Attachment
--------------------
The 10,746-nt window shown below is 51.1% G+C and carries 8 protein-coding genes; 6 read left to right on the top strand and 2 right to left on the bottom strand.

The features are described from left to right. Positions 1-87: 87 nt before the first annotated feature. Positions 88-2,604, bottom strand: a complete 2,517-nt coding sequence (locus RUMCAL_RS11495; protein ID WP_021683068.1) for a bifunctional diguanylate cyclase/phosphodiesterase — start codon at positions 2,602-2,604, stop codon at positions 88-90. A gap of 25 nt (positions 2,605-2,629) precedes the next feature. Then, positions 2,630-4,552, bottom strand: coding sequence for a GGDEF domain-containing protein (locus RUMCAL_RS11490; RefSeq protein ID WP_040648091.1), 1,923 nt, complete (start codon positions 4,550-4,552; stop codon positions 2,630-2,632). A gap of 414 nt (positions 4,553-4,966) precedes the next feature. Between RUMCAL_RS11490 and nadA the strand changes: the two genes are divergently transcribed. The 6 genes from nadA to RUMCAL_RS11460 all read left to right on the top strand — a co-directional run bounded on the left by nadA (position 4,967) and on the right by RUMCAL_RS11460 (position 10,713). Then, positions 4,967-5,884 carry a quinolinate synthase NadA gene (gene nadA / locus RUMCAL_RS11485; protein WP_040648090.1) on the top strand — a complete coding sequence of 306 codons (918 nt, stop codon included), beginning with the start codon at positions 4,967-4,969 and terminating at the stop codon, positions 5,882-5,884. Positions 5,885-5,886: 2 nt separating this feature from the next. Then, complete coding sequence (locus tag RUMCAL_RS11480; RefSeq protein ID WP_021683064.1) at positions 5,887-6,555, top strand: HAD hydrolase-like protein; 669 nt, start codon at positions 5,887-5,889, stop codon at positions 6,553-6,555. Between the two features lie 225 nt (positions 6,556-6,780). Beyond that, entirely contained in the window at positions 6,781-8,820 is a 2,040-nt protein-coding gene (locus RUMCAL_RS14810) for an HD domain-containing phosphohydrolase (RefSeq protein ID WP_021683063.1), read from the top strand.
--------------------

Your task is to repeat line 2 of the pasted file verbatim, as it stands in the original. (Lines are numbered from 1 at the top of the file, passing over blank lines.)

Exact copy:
The features are described from left to right. Positions 1-87: 87 nt before the first annotated feature. Positions 88-2,604, bottom strand: a complete 2,517-nt coding sequence (locus RUMCAL_RS11495; protein ID WP_021683068.1) for a bifunctional diguanylate cyclase/phosphodiesterase — start codon at positions 2,602-2,604, stop codon at positions 88-90. A gap of 25 nt (positions 2,605-2,629) precedes the next feature. Then, positions 2,630-4,552, bottom strand: coding sequence for a GGDEF domain-containing protein (locus RUMCAL_RS11490; RefSeq protein ID WP_040648091.1), 1,923 nt, complete (start codon positions 4,550-4,552; stop codon positions 2,630-2,632). A gap of 414 nt (positions 4,553-4,966) precedes the next feature. Between RUMCAL_RS11490 and nadA the strand changes: the two genes are divergently transcribed. The 6 genes from nadA to RUMCAL_RS11460 all read left to right on the top strand — a co-directional run bounded on the left by nadA (position 4,967) and on the right by RUMCAL_RS11460 (position 10,713). Then, positions 4,967-5,884 carry a quinolinate synthase NadA gene (gene nadA / locus RUMCAL_RS11485; protein WP_040648090.1) on the top strand — a complete coding sequence of 306 codons (918 nt, stop codon included), beginning with the start codon at positions 4,967-4,969 and terminating at the stop codon, positions 5,882-5,884. Positions 5,885-5,886: 2 nt separating this feature from the next. Then, complete coding sequence (locus tag RUMCAL_RS11480; RefSeq protein ID WP_021683064.1) at positions 5,887-6,555, top strand: HAD hydrolase-like protein; 669 nt, start codon at positions 5,887-5,889, stop codon at positions 6,553-6,555. Between the two features lie 225 nt (positions 6,556-6,780). Beyond that, entirely contained in the window at positions 6,781-8,820 is a 2,040-nt protein-coding gene (locus RUMCAL_RS14810) for an HD domain-containing phosphohydrolase (RefSeq protein ID WP_021683063.1), read from the top strand.